Wind power went from strength to strength in the UK in 2014, with new figures from the National Grid showing the sector smashed its previous energy generation record last year.

Across the board, UK wind power generation is breaking records. December generation broke records, with wind’s contribution to the electricity mix rising to 14 percent. Photo credit: Creative Commons / André van Rooyen, 2009

It was revealed this week that the wind power in the UK climbed 15 percent in 2014 and now powers a quarter of British homes.

Wind power generation rose from 24.5 terawatt hours to 28.1TWh—enough to supply the needs of more than 6.7 million households across the UK.

Across the board, UK wind power generation is breaking records. December generation broke records, with wind’s contribution to the electricity mix rising to 14 percent.

In Scotland too, energy generation from wind broke records—in November alone, energy from Scottish wind farms provided power for 107 percent of homes in the country.

Maf Smith, deputy chief executive of RenewableUK, said:

It’s great to start 2015 with some good news about the massive quantities of clean electricity we’re now generating from wind, with new records being set month after month, quarter after quarter, and year on year, as we increase our capacity to harness one of Britain’s best natural resources.

He noted the importance clean energy would play in the forthcoming general elections:

We’re now into a general election year so we know that the political temperature is set to carry on rising over the next few months. The cost of energy has become an important political issue, so now would be a good time for voters, prospective parliamentary candidates and MPs to take account of the fact that onshore wind is the cheapest form of renewable energy we have at our fingertips.

The news of wind power’s great success comes as a new World Wildlife Fund (WWF) study predicts that Scotland’s power grid could viably become entirely fossil-free by 2030.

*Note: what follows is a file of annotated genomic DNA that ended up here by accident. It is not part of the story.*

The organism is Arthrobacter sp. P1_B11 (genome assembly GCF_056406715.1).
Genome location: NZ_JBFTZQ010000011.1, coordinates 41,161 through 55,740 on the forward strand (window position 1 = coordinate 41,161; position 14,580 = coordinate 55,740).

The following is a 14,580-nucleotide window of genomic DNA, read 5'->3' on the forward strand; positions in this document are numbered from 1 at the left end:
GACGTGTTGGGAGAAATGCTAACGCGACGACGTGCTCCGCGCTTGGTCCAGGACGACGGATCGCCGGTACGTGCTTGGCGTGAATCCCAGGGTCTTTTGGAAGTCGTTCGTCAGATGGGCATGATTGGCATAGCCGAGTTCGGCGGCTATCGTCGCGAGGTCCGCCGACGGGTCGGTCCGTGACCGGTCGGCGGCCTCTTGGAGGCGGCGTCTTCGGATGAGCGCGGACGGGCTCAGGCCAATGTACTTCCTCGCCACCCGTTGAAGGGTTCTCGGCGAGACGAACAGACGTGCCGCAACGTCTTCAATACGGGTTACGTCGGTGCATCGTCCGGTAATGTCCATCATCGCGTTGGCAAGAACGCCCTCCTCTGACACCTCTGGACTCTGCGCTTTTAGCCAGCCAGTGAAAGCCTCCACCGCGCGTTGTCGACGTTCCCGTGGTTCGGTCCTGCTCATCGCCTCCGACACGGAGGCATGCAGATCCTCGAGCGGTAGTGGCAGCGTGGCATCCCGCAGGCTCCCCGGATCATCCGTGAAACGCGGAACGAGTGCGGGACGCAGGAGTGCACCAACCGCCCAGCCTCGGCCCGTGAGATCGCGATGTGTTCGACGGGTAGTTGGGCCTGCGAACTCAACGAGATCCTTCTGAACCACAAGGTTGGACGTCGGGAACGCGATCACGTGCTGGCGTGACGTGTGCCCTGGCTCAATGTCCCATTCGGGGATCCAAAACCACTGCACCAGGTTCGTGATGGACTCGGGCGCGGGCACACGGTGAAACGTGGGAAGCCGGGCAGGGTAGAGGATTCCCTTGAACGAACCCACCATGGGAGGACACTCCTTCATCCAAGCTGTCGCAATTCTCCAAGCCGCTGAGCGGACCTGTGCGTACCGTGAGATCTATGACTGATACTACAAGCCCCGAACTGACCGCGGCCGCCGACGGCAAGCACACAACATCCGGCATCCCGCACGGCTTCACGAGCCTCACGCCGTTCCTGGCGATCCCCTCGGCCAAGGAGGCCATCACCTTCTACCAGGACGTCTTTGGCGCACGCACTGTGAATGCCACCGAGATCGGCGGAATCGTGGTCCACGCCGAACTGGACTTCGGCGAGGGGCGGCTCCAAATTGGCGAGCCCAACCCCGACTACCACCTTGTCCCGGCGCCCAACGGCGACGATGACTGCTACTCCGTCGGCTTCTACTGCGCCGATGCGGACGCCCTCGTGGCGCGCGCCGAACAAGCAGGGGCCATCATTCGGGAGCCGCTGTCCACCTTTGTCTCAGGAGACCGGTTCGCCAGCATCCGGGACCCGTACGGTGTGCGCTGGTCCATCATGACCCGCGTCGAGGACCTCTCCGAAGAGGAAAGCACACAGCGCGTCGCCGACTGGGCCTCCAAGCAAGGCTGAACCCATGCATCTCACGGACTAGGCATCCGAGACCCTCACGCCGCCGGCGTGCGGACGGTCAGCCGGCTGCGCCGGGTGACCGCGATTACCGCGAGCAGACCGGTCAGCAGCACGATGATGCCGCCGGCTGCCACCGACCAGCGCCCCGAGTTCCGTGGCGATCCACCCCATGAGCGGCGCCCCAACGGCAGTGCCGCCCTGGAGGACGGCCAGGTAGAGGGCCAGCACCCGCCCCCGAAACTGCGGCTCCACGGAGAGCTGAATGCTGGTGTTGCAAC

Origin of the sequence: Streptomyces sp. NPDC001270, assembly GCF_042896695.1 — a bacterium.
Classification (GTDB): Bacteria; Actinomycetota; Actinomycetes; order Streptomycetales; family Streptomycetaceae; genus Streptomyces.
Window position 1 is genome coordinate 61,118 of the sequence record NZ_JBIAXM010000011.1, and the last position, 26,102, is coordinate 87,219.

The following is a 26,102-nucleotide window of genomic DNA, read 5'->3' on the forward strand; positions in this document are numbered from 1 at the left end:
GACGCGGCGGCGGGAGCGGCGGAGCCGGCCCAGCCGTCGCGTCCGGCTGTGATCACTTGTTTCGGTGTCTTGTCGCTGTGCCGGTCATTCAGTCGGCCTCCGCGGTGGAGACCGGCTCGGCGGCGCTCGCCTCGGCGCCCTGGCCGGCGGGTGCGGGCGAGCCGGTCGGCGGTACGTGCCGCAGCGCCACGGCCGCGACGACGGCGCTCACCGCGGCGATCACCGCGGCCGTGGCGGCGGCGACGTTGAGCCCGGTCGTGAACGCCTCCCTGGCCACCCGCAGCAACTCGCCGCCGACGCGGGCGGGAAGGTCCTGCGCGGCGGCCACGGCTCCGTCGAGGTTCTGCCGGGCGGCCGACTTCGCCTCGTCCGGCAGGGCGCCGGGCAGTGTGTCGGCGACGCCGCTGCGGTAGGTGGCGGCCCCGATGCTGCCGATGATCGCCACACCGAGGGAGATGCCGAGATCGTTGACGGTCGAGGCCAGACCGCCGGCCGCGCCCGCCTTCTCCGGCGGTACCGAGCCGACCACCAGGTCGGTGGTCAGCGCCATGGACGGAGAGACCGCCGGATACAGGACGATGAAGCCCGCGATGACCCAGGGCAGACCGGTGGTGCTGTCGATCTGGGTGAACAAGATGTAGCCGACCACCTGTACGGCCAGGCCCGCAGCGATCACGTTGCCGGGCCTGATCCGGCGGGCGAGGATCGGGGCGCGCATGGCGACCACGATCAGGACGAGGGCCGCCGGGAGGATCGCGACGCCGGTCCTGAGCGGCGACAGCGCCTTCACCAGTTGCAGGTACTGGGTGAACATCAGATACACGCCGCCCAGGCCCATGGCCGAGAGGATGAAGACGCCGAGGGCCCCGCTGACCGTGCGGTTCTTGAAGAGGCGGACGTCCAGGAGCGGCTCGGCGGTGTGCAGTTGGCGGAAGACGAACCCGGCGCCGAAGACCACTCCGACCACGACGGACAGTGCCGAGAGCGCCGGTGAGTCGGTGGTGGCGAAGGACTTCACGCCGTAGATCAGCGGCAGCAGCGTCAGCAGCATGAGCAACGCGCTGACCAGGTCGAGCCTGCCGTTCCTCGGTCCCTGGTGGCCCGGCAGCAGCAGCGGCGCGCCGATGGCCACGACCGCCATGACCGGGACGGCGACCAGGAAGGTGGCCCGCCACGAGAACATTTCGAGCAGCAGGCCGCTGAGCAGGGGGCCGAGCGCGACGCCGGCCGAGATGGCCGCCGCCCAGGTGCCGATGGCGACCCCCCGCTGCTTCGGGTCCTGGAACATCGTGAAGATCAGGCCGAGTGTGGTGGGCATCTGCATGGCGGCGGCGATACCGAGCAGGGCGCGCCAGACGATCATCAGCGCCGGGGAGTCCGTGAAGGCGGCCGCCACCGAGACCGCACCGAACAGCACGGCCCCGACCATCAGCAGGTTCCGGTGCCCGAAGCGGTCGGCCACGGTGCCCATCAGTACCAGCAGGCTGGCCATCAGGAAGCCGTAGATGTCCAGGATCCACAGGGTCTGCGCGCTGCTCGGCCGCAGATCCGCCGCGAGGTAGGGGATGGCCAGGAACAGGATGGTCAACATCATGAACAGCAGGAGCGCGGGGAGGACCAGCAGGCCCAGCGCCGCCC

The study found the Scottish government’s policy goal of decarbonising Scottish power generation by 2030 was technically possible, due to the country’s abundance of wind and wave energy resources.

Paul Gardner, lead author of the WWF report, said:

Our technical analysis shows that a system with an extremely high proportion of renewable electricity generation located in Scotland can be secure and stable.There is no technical reason requiring conventional fossil and nuclear generation in Scotland.

What’s more, while the Scottish government’s current decarbonisation plan to 2030 relies on untested carbon capture and storage (CCS) technology, the latest research shows this is not needed to ensure a fossil-free future.

It states that “a renewables-based, efficient, flexible, electricity system is perfectly feasible by 2030”

To become entirely renewable-dependent would be a cheaper and safer option for the country.

Renewable energy is more than 50 percent cheaper than installing carbon capture and storage in thermal plants, while renewables would be replacing dangerous fossil fuels that have negative effects on the planet and on public health.

Moreover, WWF stated that renewable projects in the pipeline are more than adequate for the country’s electricity needs.

Gina Hanrahan, climate and energy policy officer at WWF Scotland, said:

Pursuing this pathway would allow Scotland to maintain and build on its position as the UK and Europe’s renewable powerhouse, cut climate emissions and continue to reap the jobs and investment opportunities offered by Scotland’s abundant renewable resources.

The report has given the Scottish government a number of policy recommendations to be implemented if the target is to be met, suggesting  Westminster and Holyrood  should work together to support initiatives to reduce the demand for energy.

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